- After Reavis is gone, Nelson had to figure out how to get Reavis' 120 plates of smoked beef carpaccio plated. Not to make things easier, there were lots of components to the dish. He starts calling people he knows to come help.
- My team and I are told that we need to have all of our course plated and ready to go in the cooler since my course is the first being served. I am nervous there is not enough room in the walk-in cooler to hold all the serving trays loaded with my plated course. The outdoor cooler that we are using is already half full.
- I'm given instructions when my team starts plating that there is one vegetarian and one person with shellfish allergies, so I need to plate two servings of my course without the Dungeness crab. But during the afternoon as people were being served my course, the winery staff kept learning that there were more and more people with shellfish allergies, so we had to create more crab-free dishes, and we had to keep washing a set of ring molds and washing hands, re-gloving and opening up bins of untouched avocado and mangoes that had not been contaminated with crab.
- During the afternoon, Nelson realizes he's still got to deal with the amuse-bouche (a small appetizer), a recipe that was supplied by Majumdar, and he doesn't have chickpea flour in the kitchen.
- Banick begins stressing out over the transportation of the chocolate bowls and chocolate lace covers for her dessert. The bowls had been finished the weekend before and had sat in air-conditioned rooms in her house; now the forecast was for a warm day. She is nervous that they will begin melting in the car and fall apart.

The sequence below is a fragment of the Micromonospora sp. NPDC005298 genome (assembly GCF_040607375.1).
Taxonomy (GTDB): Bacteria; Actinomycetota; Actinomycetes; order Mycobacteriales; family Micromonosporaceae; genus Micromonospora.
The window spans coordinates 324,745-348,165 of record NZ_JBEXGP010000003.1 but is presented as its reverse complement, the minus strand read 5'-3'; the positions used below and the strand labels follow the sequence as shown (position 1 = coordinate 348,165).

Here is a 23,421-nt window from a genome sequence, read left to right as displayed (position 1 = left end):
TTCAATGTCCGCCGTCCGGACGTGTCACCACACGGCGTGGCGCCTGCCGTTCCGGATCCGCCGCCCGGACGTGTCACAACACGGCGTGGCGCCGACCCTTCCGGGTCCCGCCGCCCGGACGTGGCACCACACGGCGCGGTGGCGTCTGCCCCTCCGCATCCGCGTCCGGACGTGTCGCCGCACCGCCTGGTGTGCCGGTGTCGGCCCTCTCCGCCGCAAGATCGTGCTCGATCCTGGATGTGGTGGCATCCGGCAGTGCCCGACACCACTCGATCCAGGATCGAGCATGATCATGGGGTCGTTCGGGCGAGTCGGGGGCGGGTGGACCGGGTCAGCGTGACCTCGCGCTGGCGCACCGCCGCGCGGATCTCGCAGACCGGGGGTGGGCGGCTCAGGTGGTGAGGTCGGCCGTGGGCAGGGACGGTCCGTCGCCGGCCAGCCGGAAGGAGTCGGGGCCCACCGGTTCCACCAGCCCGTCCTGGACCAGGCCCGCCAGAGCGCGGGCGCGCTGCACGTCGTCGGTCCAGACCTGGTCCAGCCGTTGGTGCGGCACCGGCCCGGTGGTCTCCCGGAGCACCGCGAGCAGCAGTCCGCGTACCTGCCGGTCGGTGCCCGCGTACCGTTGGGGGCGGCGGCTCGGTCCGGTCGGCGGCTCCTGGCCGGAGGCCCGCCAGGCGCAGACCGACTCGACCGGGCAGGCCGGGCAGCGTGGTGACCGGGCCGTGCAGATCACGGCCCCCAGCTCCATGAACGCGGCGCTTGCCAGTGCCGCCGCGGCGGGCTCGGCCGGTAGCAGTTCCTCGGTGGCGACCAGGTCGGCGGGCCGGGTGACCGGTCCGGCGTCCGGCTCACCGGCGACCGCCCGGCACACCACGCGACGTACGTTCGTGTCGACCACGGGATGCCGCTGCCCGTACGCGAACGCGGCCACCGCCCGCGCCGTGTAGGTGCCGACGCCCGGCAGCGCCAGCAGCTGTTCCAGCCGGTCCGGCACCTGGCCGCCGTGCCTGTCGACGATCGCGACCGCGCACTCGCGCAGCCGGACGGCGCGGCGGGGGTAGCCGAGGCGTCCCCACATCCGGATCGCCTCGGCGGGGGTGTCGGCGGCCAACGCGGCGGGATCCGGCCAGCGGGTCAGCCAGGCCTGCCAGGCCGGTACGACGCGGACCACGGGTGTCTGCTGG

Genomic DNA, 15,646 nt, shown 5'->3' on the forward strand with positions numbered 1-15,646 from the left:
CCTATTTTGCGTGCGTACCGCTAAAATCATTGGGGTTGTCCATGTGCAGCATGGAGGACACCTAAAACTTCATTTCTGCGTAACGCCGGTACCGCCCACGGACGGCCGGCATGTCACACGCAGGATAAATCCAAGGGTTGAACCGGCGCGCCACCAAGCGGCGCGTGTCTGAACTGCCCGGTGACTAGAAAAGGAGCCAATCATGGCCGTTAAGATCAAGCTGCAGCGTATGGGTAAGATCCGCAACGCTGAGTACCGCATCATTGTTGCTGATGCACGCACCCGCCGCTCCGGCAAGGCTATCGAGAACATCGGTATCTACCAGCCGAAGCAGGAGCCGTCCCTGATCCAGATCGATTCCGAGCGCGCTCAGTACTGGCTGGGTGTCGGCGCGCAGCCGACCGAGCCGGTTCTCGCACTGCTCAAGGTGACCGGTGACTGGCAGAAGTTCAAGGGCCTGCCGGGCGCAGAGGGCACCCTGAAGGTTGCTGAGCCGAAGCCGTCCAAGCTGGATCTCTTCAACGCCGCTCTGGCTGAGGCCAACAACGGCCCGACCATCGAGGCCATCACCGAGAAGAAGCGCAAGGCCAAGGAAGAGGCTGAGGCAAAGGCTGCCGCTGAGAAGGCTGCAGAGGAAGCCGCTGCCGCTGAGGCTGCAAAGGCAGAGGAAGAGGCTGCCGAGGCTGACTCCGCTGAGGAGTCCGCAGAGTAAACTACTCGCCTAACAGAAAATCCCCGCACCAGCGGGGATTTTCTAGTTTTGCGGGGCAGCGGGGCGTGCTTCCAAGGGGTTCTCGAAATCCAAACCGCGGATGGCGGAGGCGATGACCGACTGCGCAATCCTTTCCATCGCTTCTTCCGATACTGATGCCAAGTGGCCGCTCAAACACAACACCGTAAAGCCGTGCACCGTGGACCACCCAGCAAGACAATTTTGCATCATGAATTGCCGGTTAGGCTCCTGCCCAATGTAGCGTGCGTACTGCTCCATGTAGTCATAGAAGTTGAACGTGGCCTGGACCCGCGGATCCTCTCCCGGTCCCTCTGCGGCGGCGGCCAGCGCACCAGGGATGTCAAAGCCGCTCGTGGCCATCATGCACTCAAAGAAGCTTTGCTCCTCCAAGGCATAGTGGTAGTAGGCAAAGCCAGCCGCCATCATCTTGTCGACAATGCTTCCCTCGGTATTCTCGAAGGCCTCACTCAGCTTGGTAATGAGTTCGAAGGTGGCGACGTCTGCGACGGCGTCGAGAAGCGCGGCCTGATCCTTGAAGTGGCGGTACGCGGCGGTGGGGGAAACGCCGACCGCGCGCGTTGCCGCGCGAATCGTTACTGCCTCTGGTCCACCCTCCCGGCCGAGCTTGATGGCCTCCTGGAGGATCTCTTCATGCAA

- When Banick gets to the winery, she realizes the kitchen is way too hot to keep the chocolate from melting, so her team has to search the winery for another space that is cooler to set up an area to plate 120 desserts.
- Banick thinks she forgot the chocolate needed to attach the bottom chocolate shell to a cookie that made up the bottom of the desert. Nelson comes to the rescue with some chocolate he has in the kitchen. After she melted the chocolate, she found her bag of chocolate.
- The winery asks all the chefs to attend a run-through meeting at 6 p.m. and bring a plated plate so the staff could see what was being served for each course. "When they asked us to come up and have a plated plate, my team couldn't get the whip cream canister to work," Banick said. She tells her team if they can't get the canister to work that they would have to find a mixer to make whipping cream in the kitchen.
In the yellow
- Tina Schneider, owner and chef of Cacioppo's, arrives at 2 p.m. to help me at the event, and my second helper, Darrick Green of Brooks Wines, arrives around 2:30 p.m.